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Johnson v. Department of Employment and Economic Development

Court of Appeals of Minnesota

May 28, 2013

Mary L. Johnson, Relator,
v.
Department of Employment and Economic Development, Respondent.

UNPUBLISHED OPINION

Department of Employment and Economic Development File No. 29828075-3

Jasper D. Berg, IAJ Law, LLC, Woodbury, Minnesota (for relator)

Lee B. Nelson, Colleen Timmer, Minnesota Department of Employment and Economic Development, St. Paul, Minnesota (for respondent Department of Employment and Economic Development)

Considered and decided by Rodenberg, Presiding Judge; Halbrooks, Judge; and Larkin, Judge.

HALBROOKS, Judge

Relator challenges the unemployment-law judge's (ULJ) determination that she was ineligible for benefits from July 2011 until conditions changed because she was unavailable for and not actively seeking suitable employment and because she was retroactively deemed eligible for Social Security disability benefits beginning in January 2012 and did not meet the statutory requirements to simultaneously receive disability and unemployment benefits. Because the ULJ's conclusions are supported by sufficient evidence and because relator's other arguments are not supported by legal argument or authority, we affirm.

FACTS

Relator Mary Johnson worked as a nurse for 34 years until she developed chronic pain in her legs and hips. After being separated from her employment as a full-time registered nurse for Fairview Lakes Regional Healthcare in July 2011, she established a benefits account with respondent Minnesota Department of Employment and Economic Development (DEED) and applied for Social Security disability benefits. The Social Security Administration denied her initial claim, but she prevailed on appeal and was awarded disability benefits retroactive to January 2012.

Johnson learned of this decision in May 2012. She immediately stopped requesting unemployment benefits and notified DEED that she was no longer looking for work. On July 15, 2012, DEED issued a determination of ineligibility on the ground that Johnson was "unwilling or unable to seek or accept gainful employment." It concluded that she had not been eligible for benefits beginning July 11, 2011 "due to her medical condition" and had been overpaid $24, 276.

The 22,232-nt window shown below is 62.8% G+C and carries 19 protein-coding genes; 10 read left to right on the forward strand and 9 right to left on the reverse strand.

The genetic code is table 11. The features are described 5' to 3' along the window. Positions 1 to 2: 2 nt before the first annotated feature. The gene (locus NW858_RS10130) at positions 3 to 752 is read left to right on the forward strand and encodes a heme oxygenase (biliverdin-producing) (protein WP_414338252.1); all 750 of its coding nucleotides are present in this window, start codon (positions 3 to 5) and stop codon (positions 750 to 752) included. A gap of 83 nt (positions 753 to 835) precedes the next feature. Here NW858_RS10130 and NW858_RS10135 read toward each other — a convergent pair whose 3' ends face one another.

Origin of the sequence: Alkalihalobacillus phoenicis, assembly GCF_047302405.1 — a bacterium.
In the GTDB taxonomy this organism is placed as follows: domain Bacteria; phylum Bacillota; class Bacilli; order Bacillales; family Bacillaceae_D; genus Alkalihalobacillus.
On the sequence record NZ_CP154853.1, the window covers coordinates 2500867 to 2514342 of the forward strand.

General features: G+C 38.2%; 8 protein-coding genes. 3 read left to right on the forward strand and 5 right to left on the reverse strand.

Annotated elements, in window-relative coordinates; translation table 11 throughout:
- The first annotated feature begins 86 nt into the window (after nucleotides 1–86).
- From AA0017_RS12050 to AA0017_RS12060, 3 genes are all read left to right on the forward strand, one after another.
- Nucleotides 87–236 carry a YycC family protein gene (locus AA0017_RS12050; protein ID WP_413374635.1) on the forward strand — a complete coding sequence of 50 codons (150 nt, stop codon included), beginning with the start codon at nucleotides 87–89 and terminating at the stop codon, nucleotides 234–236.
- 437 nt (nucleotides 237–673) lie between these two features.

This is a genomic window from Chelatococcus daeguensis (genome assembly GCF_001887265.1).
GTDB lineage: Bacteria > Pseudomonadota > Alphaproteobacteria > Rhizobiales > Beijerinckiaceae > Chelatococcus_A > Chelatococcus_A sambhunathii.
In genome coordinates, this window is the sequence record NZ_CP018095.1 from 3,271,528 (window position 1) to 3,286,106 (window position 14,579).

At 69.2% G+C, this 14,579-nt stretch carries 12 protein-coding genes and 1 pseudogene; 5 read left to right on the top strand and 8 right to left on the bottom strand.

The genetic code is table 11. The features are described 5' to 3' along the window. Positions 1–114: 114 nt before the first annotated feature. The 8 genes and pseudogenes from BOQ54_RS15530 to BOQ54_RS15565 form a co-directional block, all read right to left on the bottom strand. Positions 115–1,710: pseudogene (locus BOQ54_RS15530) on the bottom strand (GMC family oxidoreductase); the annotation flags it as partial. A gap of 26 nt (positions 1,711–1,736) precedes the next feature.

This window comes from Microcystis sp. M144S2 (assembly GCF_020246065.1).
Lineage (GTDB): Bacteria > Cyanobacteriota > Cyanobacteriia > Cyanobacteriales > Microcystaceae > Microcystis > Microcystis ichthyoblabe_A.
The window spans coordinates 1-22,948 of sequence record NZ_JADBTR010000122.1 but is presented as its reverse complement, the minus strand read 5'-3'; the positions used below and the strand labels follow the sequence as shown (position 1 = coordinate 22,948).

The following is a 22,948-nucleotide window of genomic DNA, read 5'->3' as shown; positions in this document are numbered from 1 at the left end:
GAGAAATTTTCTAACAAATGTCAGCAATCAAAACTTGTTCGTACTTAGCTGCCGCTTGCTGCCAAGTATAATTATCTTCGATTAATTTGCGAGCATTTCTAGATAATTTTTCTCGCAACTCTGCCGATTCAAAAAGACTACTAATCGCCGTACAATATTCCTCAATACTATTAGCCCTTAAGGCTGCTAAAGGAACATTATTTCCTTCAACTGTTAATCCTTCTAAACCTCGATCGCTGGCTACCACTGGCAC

Johnson appealed, and a telephone hearing was held on July 12, 2012. Johnson initially indicated that she was only appealing the decision that she was ineligible from July 2011 to January 2012, the period in which the Social Security Administration deemed her to be ineligible for disability benefits. At the suggestion of the ULJ, Johnson also argued that she was eligible for partial unemployment benefits from January 2012 until she stopped receiving benefits. The ULJ ruled that Johnson's exhibits were insufficient to qualify her for benefits, but left the record open so that Johnson could provide additional documentation. In a letter subsequently faxed to the ULJ, Johnson's physician stated that he was aware of the basis for Johnson's disability claim and that she "cannot do any bending turning twisting or walking for any length of time. If she had a job that was mostly sitting, she could work 4 hours daily."

The ULJ determined that Johnson did not meet the statutory requirements to receive partial unemployment benefits for the period that she also received disability benefits. The ULJ determined that the statement provided by Johnson's physician indicated that "[t]he limitations provided for Johnson to be able to work do not support that Johnson could be engaged in gainful employment for which she is qualified by experience or training." The ULJ also determined that "Johnson's ability and availability for suitable employment was no different from July 10, 2011 to January 2012, than after January 1, 2012 [when Johnson was deemed eligible for Social Security disability payments]."

The ULJ further concluded that the evidence did not support Johnson's argument that she had been actively seeking work since July 2011. The ULJ found that Johnson's testimony regarding her work search "was not credible because it was general, vague or non-specific, and not convincing." The ULJ affirmed the $24, 276 overpayment. Johnson filed a request for reconsideration, which was denied. This certiorari appeal follows.

DECISION

The eligibility of an applicant for unemployment benefits is a question of law, which this court reviews de novo. Ress v. Abbott Nw. Hosp., Inc., 448 N.W.2d 519, 523 (Minn. 1989). We may reverse or modify the ULJ's decision if:

[T]he substantial rights of the petitioner may have been prejudiced because the findings, inferences, ...

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